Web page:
Stigma of Environmental Damage on Residential Property Values

EPA Grant Number: R825995
Title: Stigma of Environmental Damage on Residential Property Values
Investigators: Rausser, Gordon C.
Institution: University of California - Berkeley
EPA Project Officer: Chung, Serena
Project Period: October 1, 1997 through August 31, 1998
Project Amount: $42,260
RFA: Decision-Making and Valuation for Environmental Policy (1997) RFA Text |  Recipients Lists
Research Category: Environmental Justice


There has been much disagreement about how to best measure the benefits of cleanup of hazardous waste sites. In 1980, Congress mandated the EPA to clean up abandoned hazardous waste sites. The Comprehensive Environmental Response, Compensation and Liability Act (CERCLA) required the EPA to establish criteria to prioritize sites based on risks to health, environment, and welfare. Welfare was interpreted to mean impacts associated with health and the environment, not economic and social impacts. (Greenberg and Schneider, 1995) Consequently, the real effect of hazardous waste sites on property values are often left out of cost-benefit analyses. Including losses in property values in the analyses may yield a different conclusion about the effectiveness of remedial actions.

Previous academic studies have attempted to measure benefits from the cleanup of hazardous waste by showing that residential property values become lower as the distance to a hazardous waste site decreases. Extending this argument, if the hazardous waste site is removed, then the discount for being in a location that is close to a former hazardous waste site should be recovered. After environmental contamination is completely cleaned up, ceteris paribus, one would expect residential property values to regain their lost values. The benefits of cleanup are then the difference between what property values would be if the hazardous waste site never existed and what property values are with the hazardous waste site. We argue that this reasoning is faulty because of hysteresis or path dependence. Furthermore, if stigma effects from a site exist, then past studies have overvalued the benefits of cleanup of hazardous waste sites.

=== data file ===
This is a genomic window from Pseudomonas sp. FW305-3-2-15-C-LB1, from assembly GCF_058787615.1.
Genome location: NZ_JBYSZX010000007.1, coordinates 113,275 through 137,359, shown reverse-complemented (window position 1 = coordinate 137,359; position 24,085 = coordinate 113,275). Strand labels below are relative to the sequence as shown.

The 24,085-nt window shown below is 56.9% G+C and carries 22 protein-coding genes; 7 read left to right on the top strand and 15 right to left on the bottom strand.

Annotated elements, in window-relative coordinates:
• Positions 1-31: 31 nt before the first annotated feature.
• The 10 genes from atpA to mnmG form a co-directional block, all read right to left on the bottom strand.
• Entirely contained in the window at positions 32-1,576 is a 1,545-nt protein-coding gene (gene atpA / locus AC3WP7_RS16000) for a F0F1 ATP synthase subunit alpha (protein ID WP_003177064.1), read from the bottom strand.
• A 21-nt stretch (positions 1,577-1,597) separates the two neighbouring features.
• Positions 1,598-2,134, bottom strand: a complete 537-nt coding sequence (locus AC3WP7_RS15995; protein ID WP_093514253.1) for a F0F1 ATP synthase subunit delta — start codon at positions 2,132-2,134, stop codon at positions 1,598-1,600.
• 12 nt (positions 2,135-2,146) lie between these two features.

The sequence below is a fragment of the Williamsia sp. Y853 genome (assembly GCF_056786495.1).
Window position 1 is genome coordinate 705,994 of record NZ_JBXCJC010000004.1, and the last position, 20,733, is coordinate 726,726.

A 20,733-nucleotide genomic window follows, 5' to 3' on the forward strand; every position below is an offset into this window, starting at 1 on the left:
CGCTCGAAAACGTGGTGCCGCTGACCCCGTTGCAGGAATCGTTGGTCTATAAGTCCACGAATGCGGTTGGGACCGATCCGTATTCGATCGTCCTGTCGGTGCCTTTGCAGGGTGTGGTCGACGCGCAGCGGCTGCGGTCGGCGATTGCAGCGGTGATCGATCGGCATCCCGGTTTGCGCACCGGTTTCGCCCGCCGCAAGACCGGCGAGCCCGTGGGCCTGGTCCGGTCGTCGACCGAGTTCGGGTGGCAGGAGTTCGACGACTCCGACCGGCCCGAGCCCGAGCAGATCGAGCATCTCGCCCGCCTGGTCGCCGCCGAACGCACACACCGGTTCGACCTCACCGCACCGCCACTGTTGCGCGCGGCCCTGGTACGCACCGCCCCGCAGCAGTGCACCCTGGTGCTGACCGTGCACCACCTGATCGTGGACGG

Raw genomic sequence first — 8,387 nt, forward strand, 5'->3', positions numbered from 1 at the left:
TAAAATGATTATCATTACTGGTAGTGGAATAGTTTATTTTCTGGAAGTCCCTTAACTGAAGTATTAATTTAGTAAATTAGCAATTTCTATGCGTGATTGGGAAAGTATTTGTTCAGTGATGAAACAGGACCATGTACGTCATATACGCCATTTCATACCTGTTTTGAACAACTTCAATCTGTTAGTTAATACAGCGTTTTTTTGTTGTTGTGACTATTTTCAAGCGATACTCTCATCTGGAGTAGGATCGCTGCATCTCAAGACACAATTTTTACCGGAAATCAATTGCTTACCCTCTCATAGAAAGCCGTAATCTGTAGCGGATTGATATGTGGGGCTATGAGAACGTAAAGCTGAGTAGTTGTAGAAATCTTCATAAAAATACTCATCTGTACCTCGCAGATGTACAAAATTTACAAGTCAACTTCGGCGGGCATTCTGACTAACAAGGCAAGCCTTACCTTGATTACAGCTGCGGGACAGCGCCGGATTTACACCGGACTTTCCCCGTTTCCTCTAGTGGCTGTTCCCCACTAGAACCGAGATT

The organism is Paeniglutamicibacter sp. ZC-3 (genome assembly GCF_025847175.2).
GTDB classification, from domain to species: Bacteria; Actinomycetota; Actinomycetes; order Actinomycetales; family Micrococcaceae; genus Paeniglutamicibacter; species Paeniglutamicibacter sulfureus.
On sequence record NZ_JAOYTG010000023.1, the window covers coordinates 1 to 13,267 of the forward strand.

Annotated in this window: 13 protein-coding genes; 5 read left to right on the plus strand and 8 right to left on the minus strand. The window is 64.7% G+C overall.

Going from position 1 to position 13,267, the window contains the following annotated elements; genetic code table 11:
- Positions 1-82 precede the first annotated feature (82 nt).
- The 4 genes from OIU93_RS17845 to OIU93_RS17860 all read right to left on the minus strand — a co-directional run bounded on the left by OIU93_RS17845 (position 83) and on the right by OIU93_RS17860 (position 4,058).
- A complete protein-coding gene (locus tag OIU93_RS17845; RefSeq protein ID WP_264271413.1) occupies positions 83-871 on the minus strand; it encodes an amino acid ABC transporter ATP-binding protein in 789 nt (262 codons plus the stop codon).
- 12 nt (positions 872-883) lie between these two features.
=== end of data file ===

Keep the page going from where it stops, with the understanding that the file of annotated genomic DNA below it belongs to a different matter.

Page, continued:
This project will add to the existing literature on the impact of environmental contamination on residential property values because property values are analyzed over a lengthy period of time. Specifically, existing studies have not looked at property values after cleanup has been completed. It is of questionable value to measure the benefits of cleanup without looking at post-cleanup property values.


We present an economic model of hysteresis. We will use the hedonic price technique (Rosen, 1974) to test for stigma from environmental damage on residential property values. The level of environmental quality can be considered to be a qualitative characteristic of a differentiated good market. Consumers can choose the level of environmental quality through their choice of house. Housing prices may include premiums for locations in areas with high environmental quality. If so, the price differentials may be viewed as implicit prices for different levels of environmental quality.

Expected Results:

We expect to find the existence of stigma from environmental damage on residential property values.

Publications and Presentations:

Publications have been submitted on this project: View all 5 publications for this project

Supplemental Keywords:

Public policy, compensation, environmental assets., RFA, Economic, Social, & Behavioral Science Research Program, Scientific Discipline, Economics, decision-making, Ecology and Ecosystems, Economics & Decision Making, ecosystem valuation, valuation, economic research, hazardous waste siting, belief system, economic benefits, property values, environmental values, market valuation models, clean-up strategies, path disturbance, cost/benefit analysis, environmental policy, house prices, public values

Progress and Final Reports:

  • Final Report